Roles of Responsibility (Scout Leadership)

All members of the Troop 682 Scout Leadership are elected semi-annually by the Scouts in the troop. New leaders meet after election to help develop goals for the Troop and plan activities for the next year (reviewing the upcoming six months and creating a plan for the following six months). Additionally, each month the Patrol Leaders’ Council reviews the prior month’s activities and refines the plan for the following month. Members of the Patrol Leaders’ Council are the Senior Patrol Leader, Assistant Senior Patrol Leader, all Patrol Leaders, all Troop Guides, and the Scribe.

All Scout leadership positions are described below:

Patch_SPL The senior patrol leader (SPL) is elected by the Scouts to represent them as the top youth leader in the troop. He runs all troop meetings, events, activities, the annual program planning conference, and the patrol leaders’ council meeting. He appoints other troop youth leaders with the advice and counsel of the Scoutmaster. In order to serve as Senior Patrol Leader, a Scout must have served as a Patrol Leader.
Patch_ASPL The assistant senior patrol leader (ASPL) is the second highest-ranking youth leader in the troop. He is appointed by the senior patrol leader with the approval of the Scoutmaster. The assistant senior patrol leader acts as the senior patrol leader in the absence of the senior patrol leader or when called upon. He also provides leadership to other youth leaders in the troop.
Patch_Scribe The scribe keeps the troop records. He records the activities of the patrol leaders’ council and keeps a record of dues, advancement, and Scout attendance at troop meetings.
Patch_PL The patrol leader is the elected leader of his patrol. He represents his patrol on the patrol leaders’ council and appoints the assistant patrol leader. In order to be a Patrol Leader, a Scout must be of 1st Class rank or higher.
Patch_APL The assistant patrol leader is appointed by the patrol leader and leads the patrol in his absence. He represents his patrol at patrol leaders’ council meetings when the patrol leader cannot attend.
Patch_TG  The troop guide works with new Scouts. He helps them feel comfortable and earn their First Class in their first year. He teaches basic Scout skills and works with the patrol leader at patrol leaders’ council meetings.
Patch_JASM The Junior Assistant Scoutmaster is a Scout of at least 16 years of age who has shown outstanding leadership skills and is appointed by the Senior Patrol Leader, with the advice and consent of the Scoutmaster, to serve as a junior assistant Scoutmaster. These young men follow the guidance of the Scoutmaster in providing support and supervision to other boy leaders in the troop. Upon his 18thbirthday, a junior assistant Scoutmaster will be eligible to become an assistant Scoutmaster.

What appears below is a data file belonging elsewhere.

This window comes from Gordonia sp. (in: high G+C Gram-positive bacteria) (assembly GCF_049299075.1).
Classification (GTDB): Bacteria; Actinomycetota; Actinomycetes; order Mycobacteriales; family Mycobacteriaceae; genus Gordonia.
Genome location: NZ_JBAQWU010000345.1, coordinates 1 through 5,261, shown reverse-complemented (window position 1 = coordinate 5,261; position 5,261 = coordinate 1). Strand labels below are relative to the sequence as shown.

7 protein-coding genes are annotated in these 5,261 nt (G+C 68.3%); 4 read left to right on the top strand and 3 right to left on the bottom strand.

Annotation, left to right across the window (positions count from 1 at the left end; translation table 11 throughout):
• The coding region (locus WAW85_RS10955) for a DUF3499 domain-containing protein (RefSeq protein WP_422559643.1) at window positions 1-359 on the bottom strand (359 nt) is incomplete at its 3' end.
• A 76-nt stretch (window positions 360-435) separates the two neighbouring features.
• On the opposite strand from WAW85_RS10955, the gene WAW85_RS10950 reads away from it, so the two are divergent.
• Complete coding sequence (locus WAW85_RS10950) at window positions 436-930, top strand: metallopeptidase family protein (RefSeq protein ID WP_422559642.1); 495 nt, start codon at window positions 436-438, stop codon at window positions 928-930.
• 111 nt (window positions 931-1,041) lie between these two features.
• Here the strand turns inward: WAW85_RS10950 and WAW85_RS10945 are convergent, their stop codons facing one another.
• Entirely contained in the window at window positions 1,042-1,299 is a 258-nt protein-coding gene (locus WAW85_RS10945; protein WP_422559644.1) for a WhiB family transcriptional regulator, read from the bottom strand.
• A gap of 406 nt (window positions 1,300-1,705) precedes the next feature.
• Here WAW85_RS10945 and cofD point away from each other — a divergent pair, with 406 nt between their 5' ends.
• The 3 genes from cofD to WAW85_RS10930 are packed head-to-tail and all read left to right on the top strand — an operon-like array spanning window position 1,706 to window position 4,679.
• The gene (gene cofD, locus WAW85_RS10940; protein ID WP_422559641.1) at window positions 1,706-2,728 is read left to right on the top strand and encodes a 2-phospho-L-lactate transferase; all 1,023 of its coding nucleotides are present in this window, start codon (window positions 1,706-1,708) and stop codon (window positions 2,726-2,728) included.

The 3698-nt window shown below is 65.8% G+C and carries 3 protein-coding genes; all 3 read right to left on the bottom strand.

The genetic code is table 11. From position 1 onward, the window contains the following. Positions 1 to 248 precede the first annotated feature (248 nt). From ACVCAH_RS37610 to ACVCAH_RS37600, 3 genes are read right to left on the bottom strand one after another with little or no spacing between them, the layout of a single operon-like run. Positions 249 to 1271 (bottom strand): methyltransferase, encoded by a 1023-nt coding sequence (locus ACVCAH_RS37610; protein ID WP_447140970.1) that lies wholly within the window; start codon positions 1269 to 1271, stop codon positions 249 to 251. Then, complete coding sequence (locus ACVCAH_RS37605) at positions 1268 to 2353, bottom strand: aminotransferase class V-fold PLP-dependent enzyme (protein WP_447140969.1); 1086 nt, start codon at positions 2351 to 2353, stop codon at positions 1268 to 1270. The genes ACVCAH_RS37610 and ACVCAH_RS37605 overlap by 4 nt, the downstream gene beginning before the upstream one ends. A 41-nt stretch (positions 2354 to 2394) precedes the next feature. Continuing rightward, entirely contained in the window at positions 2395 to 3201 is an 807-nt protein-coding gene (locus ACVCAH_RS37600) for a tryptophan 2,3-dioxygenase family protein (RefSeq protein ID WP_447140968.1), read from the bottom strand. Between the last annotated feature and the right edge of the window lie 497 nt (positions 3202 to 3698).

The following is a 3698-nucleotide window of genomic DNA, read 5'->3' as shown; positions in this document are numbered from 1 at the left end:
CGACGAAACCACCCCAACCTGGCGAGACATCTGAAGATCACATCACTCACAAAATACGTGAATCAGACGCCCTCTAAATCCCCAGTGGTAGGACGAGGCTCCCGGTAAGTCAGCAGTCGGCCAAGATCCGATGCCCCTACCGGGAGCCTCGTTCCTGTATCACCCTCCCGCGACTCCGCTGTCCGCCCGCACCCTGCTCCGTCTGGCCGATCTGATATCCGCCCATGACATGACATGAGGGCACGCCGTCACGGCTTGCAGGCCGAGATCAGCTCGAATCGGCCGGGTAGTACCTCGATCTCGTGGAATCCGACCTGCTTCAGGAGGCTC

Patch_OAR The Order of the Arrow Representative is a youth liaison serving between the local Order of the Arrow (OA) lodge or chapter and his troop. In his unit, he helps meet the needs of the unit and will serve as a communication and programmatic link to and from Arrowmen, adult leaders and Scouts who are not presently members of the Order.
Patch_QM The quartermaster keeps track of troop equipment and sees that it is in good working order. He keeps records on patrol and troop equipment, makes sure equipment is in good working condition, and issues equipment and makes sure it is returned in good condition.
Patch_Librarian The librarian oversees the care and use of troop books, pamphlets, magazines, audiovisuals, and merit badge counselor lists.
Patch_Historian The historian preserves troop photographs, news stories, trophies, flags, scrapbooks, awards, and other memorabilia.
Patch_WM The troop webmaster is responsible for maintaining the troop’s website. He should make sure that information posted on the website is correct and up to date and that members’ and leaders’ privacy is protected. A member of the troop committee may assist him with his work.
Patch_SPC The Scout Service Project Coordinator promotes and coordinates  service projects within the unit. He should recruit enough people to plan, conduct, and promote the projects.
Patch_Instructor The instructor teaches Scouting skills. An instructor is an older troop member proficient both in a Scouting skill and in the ability to teach others.  First aid, camping, backpacking, – the subject can encompass any of the areas that Scouts will want to master, especially those required for outdoor activities and rank advancement.  Troops may have more than one instructor.
Patch_LNTT The Leave No Trace Trainer specializes in teaching Leave No Trace principles and ensures that the troop follows the principles of Leave No Trace on all outings such as camping and other outdoor activities. He can also help Scouts earn the Leave No Trace award. He should have a thorough understanding of and commitment to Leave No Trace. Ideally, he should have completed Leave No Trace training as well as earned both the Camping and Environmental Science merit badges.
Patch_CA The chaplain aide works with the troop chaplain to meet the religious needs of Scouts in the troop. He also works to promote the religious emblems program.
Patch_Bugler The Bugler should be able to make appropriate bugle calls, as requested, at troop activities.
Patch_DC The den chief works with the Cub Scouts, Webelos Scouts, and den leaders in the Cub Scout pack. Helps Cub Scouts advance through Cub Scout ranks and encourages Cub Scouts to join a Boy Scout troop upon graduation.